Motor imagery as a method of maintaining performance in pianists during forced non-practice: a single case study

Physiother Theory Pract. 2021 Apr;37(4):540-548. doi: 10.1080/09593985.2019.1636917. Epub 2019 Jul 3.


Background: Musicians suffer from upper limb playing-related musculoskeletal disorders that often oblige them to periodic inactivity. Objectives: To assess the effectiveness of motor imagery as a means of practice when the physical piano practice is restricted. Methods: A 17-year-old healthy pianist participated in a single subject case study with a multiple baseline design (ABC design). Performance ability was assessed during a period of the no practice, then a period of performing motor imagery and again during a period of another no practice. Assessments were performed subjectively by a professional piano teacher and objectively by the Synthesia software. Three visual analog scales were used to record stress, fatigue, and general psychological state. The participant's motor imagery ability was recorded by the use of the Movement Imagery Questionnaire. Results: There was a statistically significant reduction in performance after no practice. There was no change in performance during motor imagery intervention. The pianist's scores moderately correlated with the general psychological state. The Synthesia scoring presented high correlations with professional piano teacher scoring. Conclusions: Motor imagery seemed to have a positive effect in maintaining the musician's performance level. Synthesia shows promise as an outcome measure for assessing music performance, although further research is needed.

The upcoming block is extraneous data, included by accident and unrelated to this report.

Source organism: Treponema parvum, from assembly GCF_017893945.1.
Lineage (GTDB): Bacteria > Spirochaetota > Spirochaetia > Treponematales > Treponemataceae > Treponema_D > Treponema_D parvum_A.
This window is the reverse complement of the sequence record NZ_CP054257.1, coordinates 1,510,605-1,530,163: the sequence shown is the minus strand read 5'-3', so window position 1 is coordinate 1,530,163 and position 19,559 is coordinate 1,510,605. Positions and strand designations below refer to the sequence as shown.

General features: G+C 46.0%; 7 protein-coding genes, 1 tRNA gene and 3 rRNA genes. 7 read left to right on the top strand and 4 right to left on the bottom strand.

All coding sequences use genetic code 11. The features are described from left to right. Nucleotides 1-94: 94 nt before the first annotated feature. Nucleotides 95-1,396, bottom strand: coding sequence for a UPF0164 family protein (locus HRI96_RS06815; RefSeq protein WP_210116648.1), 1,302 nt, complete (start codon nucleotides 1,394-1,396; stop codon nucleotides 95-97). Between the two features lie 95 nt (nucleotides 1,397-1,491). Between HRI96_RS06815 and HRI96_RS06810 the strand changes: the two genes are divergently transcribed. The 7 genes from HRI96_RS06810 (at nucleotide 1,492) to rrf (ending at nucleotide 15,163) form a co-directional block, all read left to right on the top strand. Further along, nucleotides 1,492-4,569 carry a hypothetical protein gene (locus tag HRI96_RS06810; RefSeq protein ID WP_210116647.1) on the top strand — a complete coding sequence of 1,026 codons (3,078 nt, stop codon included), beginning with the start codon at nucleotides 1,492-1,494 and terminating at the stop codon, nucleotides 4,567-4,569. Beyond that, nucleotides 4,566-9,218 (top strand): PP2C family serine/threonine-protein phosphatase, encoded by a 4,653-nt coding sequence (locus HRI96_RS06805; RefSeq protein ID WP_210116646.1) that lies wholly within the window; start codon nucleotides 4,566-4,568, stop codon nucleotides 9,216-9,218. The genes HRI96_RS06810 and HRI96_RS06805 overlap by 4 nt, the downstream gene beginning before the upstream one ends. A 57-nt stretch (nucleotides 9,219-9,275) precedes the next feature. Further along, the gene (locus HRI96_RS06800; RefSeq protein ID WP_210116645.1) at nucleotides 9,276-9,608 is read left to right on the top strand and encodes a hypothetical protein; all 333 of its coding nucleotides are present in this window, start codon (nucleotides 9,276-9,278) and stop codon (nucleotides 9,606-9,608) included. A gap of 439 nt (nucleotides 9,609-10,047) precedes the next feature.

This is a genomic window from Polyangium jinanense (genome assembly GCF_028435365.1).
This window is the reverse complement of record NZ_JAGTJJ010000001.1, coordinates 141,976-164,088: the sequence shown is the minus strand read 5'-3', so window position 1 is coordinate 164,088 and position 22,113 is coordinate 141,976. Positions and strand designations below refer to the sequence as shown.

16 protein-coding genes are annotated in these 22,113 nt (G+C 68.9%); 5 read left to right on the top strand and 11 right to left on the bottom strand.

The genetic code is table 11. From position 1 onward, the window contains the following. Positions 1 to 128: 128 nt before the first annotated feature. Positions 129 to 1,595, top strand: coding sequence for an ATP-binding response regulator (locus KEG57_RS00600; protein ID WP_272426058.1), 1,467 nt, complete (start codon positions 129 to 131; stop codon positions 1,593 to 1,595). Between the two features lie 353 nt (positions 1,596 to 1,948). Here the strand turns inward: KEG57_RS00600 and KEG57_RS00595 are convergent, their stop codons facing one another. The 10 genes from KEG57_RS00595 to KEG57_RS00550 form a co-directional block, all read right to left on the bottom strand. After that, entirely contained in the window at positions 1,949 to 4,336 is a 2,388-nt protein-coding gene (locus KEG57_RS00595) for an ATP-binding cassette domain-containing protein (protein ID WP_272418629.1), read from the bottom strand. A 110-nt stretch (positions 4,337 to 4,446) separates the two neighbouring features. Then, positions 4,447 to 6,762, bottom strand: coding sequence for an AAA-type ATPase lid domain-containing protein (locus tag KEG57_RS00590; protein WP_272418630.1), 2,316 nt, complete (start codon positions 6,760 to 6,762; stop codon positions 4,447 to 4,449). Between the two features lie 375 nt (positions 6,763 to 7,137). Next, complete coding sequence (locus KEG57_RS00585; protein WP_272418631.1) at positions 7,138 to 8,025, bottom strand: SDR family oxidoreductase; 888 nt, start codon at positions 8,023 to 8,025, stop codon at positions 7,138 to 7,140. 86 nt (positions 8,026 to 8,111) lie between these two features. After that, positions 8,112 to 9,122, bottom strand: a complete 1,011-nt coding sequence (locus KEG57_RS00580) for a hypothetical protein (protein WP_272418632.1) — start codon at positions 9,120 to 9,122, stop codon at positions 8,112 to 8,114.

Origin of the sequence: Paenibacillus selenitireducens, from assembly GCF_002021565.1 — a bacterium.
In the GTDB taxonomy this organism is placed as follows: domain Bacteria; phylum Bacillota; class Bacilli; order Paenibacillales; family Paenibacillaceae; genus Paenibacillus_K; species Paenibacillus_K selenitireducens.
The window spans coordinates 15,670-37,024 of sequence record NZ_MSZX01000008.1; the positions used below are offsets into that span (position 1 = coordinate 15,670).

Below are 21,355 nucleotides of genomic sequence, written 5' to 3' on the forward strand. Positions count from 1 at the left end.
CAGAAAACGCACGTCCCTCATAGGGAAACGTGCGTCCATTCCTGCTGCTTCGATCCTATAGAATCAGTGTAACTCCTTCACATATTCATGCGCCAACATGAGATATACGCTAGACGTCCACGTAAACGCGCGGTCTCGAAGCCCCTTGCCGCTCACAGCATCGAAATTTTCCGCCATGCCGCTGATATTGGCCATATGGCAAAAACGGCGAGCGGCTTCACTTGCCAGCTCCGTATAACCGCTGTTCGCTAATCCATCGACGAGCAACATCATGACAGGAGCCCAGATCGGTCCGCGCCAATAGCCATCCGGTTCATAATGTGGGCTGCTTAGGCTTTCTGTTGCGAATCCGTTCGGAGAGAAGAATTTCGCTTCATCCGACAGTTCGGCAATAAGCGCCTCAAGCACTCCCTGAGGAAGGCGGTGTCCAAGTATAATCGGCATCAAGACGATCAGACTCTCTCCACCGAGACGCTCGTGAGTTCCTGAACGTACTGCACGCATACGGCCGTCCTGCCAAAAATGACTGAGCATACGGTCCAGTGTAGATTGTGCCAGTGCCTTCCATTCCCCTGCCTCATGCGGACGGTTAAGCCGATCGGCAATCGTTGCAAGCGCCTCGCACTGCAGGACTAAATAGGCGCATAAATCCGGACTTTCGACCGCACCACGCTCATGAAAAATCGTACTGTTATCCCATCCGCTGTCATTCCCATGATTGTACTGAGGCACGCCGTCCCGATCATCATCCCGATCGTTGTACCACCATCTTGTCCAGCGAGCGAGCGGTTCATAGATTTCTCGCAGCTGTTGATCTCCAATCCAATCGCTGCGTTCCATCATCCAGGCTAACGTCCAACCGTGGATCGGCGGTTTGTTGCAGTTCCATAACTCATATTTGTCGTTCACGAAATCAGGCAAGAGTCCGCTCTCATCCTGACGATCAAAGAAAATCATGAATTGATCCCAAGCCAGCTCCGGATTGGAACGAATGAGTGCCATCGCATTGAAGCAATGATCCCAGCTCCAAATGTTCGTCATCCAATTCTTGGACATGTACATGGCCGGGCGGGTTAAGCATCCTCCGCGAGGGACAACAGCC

Keywords: Motor imagery; Synthesia; piano.

Publication types

  • Case Reports

MeSH terms

  • Adolescent
  • Female
  • Humans
  • Imagery, Psychotherapy / methods*
  • Motor Skills / physiology*
  • Music*
  • Psychomotor Performance / physiology*
  • Surveys and Questionnaires
  • Upper Extremity